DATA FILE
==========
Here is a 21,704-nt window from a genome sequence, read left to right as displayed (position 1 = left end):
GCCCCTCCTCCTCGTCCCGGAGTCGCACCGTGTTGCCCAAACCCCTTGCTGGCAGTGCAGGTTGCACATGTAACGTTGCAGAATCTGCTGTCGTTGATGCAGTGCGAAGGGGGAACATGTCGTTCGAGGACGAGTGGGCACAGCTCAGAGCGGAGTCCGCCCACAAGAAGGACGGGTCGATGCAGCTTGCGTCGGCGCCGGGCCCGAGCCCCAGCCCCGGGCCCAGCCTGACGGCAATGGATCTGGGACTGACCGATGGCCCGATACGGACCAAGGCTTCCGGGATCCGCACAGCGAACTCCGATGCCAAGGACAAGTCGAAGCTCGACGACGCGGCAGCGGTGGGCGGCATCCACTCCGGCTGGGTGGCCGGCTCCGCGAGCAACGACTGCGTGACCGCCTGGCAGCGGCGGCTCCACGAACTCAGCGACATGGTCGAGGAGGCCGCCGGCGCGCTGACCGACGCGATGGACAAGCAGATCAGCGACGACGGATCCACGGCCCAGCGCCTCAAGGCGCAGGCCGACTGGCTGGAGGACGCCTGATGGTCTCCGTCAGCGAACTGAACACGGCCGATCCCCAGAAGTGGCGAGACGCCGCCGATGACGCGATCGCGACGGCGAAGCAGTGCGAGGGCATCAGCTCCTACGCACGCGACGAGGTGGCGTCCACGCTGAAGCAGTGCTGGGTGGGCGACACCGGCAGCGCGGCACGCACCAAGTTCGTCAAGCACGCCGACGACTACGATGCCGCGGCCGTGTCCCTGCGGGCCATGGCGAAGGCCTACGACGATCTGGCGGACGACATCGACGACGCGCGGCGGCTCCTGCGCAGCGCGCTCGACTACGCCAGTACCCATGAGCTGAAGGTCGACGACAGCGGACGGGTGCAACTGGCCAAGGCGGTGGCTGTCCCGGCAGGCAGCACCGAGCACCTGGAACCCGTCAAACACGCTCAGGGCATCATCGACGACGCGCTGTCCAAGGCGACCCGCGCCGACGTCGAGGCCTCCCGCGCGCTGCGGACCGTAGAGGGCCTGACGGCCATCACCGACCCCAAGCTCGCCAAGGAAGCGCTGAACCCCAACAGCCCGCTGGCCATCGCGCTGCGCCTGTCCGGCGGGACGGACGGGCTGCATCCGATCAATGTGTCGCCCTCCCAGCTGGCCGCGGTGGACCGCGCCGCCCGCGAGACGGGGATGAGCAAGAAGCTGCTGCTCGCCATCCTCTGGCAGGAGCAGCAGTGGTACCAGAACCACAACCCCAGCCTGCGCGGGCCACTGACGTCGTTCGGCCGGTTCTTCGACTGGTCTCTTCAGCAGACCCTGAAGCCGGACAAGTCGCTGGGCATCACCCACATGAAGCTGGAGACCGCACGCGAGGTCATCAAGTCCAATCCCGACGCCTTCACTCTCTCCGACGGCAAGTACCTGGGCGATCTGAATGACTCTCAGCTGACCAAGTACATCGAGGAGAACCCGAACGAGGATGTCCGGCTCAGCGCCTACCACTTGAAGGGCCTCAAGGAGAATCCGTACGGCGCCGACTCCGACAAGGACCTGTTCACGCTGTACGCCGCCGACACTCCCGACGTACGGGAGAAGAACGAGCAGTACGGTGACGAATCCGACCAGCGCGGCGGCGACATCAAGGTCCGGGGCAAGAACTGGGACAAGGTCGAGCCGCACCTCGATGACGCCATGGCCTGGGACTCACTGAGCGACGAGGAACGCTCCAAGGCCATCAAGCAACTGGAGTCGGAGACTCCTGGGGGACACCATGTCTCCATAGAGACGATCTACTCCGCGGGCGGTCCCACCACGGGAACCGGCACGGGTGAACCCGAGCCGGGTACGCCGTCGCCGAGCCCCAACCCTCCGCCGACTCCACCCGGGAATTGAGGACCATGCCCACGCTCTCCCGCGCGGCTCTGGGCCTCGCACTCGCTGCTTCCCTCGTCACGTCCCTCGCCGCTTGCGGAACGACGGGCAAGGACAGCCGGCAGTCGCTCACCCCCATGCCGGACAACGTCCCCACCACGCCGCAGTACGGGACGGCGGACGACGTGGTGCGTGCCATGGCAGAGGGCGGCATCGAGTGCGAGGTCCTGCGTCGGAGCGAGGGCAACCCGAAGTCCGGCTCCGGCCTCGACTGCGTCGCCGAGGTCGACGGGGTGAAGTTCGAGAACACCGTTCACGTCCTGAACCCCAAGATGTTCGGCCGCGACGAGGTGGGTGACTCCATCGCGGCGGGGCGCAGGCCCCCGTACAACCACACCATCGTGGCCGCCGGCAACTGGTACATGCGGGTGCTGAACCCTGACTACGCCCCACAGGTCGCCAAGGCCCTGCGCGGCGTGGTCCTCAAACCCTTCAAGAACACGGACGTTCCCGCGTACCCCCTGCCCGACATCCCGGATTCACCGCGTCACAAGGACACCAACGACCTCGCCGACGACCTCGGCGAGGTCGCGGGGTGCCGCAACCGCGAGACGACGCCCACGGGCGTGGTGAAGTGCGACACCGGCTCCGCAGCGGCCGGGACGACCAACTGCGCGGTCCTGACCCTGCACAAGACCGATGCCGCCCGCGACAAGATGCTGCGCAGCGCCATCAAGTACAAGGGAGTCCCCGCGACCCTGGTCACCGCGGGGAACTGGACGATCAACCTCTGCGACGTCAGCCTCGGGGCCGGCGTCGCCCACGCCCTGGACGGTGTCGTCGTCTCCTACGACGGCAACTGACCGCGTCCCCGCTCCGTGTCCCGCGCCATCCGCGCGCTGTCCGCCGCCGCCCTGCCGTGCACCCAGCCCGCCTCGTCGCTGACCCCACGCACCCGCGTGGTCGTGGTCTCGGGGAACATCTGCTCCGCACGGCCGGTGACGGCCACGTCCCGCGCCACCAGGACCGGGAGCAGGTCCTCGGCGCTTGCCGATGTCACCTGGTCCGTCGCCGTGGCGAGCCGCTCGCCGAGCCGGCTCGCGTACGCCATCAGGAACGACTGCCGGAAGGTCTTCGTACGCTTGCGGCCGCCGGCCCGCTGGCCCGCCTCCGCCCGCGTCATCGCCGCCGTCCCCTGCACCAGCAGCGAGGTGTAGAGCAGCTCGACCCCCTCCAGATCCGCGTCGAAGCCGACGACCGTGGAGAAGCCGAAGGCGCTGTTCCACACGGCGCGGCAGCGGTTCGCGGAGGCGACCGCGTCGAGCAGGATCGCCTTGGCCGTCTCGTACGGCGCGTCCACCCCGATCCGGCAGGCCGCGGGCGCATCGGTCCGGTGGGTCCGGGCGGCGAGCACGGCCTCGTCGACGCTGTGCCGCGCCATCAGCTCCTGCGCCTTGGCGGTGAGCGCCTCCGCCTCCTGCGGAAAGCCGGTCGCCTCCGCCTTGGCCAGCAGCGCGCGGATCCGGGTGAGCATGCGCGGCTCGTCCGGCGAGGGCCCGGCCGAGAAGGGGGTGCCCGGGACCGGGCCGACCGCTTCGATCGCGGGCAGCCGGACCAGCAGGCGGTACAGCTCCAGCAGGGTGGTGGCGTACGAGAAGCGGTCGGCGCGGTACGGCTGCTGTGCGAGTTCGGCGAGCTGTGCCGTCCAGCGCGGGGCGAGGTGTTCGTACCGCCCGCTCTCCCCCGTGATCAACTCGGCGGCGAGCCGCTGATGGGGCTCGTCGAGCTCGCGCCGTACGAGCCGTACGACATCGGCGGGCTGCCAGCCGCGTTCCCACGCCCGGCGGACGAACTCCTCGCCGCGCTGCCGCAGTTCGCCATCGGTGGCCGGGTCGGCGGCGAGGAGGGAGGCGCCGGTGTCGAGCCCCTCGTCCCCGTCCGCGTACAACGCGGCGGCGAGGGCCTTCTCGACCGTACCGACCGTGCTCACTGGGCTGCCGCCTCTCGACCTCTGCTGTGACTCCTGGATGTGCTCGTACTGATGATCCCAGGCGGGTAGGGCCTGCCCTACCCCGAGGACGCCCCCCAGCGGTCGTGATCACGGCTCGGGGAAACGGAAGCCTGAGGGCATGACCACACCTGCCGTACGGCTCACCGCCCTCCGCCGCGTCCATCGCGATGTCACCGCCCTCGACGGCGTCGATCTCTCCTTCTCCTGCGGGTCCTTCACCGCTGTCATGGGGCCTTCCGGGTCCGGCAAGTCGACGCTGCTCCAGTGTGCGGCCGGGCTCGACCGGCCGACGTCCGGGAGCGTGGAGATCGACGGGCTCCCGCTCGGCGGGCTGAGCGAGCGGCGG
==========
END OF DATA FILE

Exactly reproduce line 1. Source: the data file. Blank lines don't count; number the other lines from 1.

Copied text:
Here is a 21,704-nt window from a genome sequence, read left to right as displayed (position 1 = left end):